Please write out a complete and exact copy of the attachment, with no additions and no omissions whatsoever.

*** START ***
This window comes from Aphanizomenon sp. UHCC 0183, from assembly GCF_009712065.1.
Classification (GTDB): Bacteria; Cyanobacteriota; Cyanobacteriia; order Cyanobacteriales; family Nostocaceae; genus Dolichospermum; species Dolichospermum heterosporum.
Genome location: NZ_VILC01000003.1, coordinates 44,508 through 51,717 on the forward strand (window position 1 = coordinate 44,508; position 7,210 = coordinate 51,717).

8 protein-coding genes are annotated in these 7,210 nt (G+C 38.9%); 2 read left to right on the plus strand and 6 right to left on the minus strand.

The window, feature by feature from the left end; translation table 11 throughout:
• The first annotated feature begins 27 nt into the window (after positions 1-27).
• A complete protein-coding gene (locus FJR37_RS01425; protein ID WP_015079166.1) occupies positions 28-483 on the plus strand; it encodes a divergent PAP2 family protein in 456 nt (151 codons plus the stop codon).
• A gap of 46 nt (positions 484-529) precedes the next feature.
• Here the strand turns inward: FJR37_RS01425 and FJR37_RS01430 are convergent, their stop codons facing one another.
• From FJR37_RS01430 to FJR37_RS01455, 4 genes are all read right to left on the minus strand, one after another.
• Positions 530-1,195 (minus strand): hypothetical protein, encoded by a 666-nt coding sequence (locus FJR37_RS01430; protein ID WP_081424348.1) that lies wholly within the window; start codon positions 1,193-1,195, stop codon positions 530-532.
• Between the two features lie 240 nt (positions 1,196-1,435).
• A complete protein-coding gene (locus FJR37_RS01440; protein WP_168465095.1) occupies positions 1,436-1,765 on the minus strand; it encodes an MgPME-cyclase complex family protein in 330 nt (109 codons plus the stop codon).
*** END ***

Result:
This window comes from Aphanizomenon sp. UHCC 0183, from assembly GCF_009712065.1.
Classification (GTDB): Bacteria; Cyanobacteriota; Cyanobacteriia; order Cyanobacteriales; family Nostocaceae; genus Dolichospermum; species Dolichospermum heterosporum.
Genome location: NZ_VILC01000003.1, coordinates 44,508 through 51,717 on the forward strand (window position 1 = coordinate 44,508; position 7,210 = coordinate 51,717).

8 protein-coding genes are annotated in these 7,210 nt (G+C 38.9%); 2 read left to right on the plus strand and 6 right to left on the minus strand.

The window, feature by feature from the left end; translation table 11 throughout:
• The first annotated feature begins 27 nt into the window (after positions 1-27).
• A complete protein-coding gene (locus FJR37_RS01425; protein ID WP_015079166.1) occupies positions 28-483 on the plus strand; it encodes a divergent PAP2 family protein in 456 nt (151 codons plus the stop codon).
• A gap of 46 nt (positions 484-529) precedes the next feature.
• Here the strand turns inward: FJR37_RS01425 and FJR37_RS01430 are convergent, their stop codons facing one another.
• From FJR37_RS01430 to FJR37_RS01455, 4 genes are all read right to left on the minus strand, one after another.
• Positions 530-1,195 (minus strand): hypothetical protein, encoded by a 666-nt coding sequence (locus FJR37_RS01430; protein ID WP_081424348.1) that lies wholly within the window; start codon positions 1,193-1,195, stop codon positions 530-532.
• Between the two features lie 240 nt (positions 1,196-1,435).
• A complete protein-coding gene (locus FJR37_RS01440; protein WP_168465095.1) occupies positions 1,436-1,765 on the minus strand; it encodes an MgPME-cyclase complex family protein in 330 nt (109 codons plus the stop codon).